|Publication number||US5944196 A|
|Application number||US 08/875,304|
|Publication date||Aug 31, 1999|
|Filing date||Jan 24, 1996|
|Priority date||Jan 27, 1995|
|Also published as||DE69606977D1, DE69606977T2, DE69633579D1, DE69633579T2, EP0805716A1, EP0805716B1, EP0972571A2, EP0972571A3, EP0972571B1, WO1996022834A1|
|Publication number||08875304, 875304, PCT/1996/54, PCT/CA/1996/000054, PCT/CA/1996/00054, PCT/CA/96/000054, PCT/CA/96/00054, PCT/CA1996/000054, PCT/CA1996/00054, PCT/CA1996000054, PCT/CA199600054, PCT/CA96/000054, PCT/CA96/00054, PCT/CA96000054, PCT/CA9600054, US 5944196 A, US 5944196A, US-A-5944196, US5944196 A, US5944196A|
|Inventors||Peter Glen Oram, John Daniel Currie, Richard Masaichi Kenno, Nabil Elias Battikha|
|Original Assignee||Pioneer Licensing, Inc.|
|Export Citation||BiBTeX, EndNote, RefMan|
|Patent Citations (15), Referenced by (8), Classifications (14), Legal Events (7)|
|External Links: USPTO, USPTO Assignment, Espacenet|
This invention relates to a process for the recovery of mercury, or other heavy metals from a mercury or heavy metal contaminated material, and an apparatus suitable for use in such applications. In particular, the invention relates to a process for recovery of mercury from a mercury-contaminated soil in order to effect remediation of said soils, or for the recovery of mercury from a mercury-contaminated material such as a caustic sludge.
Liquid mercury is used in a variety of industrial processes including its use as an electrode in some chlor-alkali plants for the production of gaseous chlorine and an aqueous solution of an alkali metal salt. The use of such mercury cells for this application is well known in the industry, and is commonly used for the electrochemical generation of chlorine and sodium hydroxide from a sodium chloride solution. The use of other alkali metal salts, such as potassium chloride to produce potassium hydroxide, is also known.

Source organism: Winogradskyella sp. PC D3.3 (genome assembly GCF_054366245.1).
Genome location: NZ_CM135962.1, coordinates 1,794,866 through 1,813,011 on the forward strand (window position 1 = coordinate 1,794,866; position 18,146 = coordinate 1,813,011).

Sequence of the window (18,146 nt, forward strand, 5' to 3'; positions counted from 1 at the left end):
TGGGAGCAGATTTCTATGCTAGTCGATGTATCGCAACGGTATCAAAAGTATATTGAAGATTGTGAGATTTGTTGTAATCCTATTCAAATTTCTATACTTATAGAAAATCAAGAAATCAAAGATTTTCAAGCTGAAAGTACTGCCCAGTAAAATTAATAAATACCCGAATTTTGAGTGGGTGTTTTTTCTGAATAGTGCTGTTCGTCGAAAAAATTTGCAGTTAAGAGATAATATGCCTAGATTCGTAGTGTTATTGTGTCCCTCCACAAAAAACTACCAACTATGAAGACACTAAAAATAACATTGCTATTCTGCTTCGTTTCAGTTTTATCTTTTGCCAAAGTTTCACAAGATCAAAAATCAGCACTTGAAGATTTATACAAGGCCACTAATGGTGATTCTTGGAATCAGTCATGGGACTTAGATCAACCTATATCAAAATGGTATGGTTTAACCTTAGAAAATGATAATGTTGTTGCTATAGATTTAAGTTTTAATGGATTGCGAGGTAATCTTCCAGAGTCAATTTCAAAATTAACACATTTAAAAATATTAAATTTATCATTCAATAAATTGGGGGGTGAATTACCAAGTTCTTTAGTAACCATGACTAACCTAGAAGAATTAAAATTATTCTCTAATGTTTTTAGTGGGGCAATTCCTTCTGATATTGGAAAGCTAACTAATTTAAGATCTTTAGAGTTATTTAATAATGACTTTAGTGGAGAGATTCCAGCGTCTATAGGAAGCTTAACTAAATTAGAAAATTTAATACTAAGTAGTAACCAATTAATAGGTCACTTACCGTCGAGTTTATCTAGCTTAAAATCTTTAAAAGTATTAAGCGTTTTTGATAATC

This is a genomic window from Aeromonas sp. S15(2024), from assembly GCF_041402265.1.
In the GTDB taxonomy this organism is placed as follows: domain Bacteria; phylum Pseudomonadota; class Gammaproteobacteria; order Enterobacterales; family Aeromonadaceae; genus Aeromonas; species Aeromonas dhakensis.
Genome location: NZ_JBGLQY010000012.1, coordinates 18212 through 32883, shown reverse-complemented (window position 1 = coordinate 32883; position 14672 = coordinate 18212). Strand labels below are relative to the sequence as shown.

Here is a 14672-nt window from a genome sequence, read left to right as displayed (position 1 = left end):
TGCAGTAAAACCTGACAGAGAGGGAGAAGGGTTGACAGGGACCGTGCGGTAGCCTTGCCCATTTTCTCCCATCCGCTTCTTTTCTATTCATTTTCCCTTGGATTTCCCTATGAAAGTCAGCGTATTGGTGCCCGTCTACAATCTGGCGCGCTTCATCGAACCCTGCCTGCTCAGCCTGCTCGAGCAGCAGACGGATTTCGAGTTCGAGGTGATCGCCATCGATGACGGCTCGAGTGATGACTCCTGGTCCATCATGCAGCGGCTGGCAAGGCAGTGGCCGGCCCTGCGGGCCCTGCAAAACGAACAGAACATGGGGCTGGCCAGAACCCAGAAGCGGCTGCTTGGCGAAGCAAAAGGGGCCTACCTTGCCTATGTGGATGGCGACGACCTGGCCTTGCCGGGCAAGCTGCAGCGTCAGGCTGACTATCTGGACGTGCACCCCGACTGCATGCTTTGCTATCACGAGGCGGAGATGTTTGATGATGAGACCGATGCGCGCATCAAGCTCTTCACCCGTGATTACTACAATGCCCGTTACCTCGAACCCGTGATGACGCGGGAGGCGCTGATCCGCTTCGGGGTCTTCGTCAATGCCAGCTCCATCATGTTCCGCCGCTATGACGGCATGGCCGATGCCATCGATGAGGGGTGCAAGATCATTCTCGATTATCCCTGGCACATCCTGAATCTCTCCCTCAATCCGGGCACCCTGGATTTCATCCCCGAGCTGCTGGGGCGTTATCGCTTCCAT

Occasionally, during operation of this type of chlor-alkali plant, some mercury may be lost to the environment where it contaminates the soil in the immediate vicinity of the cell. This contaminated soil is generally disposed of by, for example, sending the soil to a suitable landfill operation which is set up to handle this type of waste material. However, since the actual amount of mercury loss to the environment is relatively small, and the amount of soil which must be land-filled is generally large, the cost of such a land-filling operation can amount to a significant expense.
Further, during operation of this type of chlor-alkali plant, finely dispersed mercury droplets are suspended within the generated aqueous solution. These mercury droplets are typically removed from the aqueous solution by filtration through a suitable filtering medium. This medium is most commonly powdered or granular carbon, but can include other organic, polymeric or inorganic filtering medium. After the mercury has been removed from the aqueous solution, a mixture of mercury mixed with the filtering medium is generated. This mixture is termed in the industry as "caustic sludge" since typically, it is generated from an aqueous caustic (sodium hydroxide) solution.
However, in this document, the term "caustic sludge" will be used to refer to any mixture of mercury and a filtering medium wherein this mixture is generated during filtering of an alkali metal salt solution.
Caustic sludge is thus primarily a mixture of carbon and/or some other filtering medium, and mercury. The level of mercury is dependent on the operation of the plant, but may be as high as 70% (or more) mercury, by weight. However, typically, the level of mercury present is between 30% and 55%, by weight, of the content of the caustic sludge sample.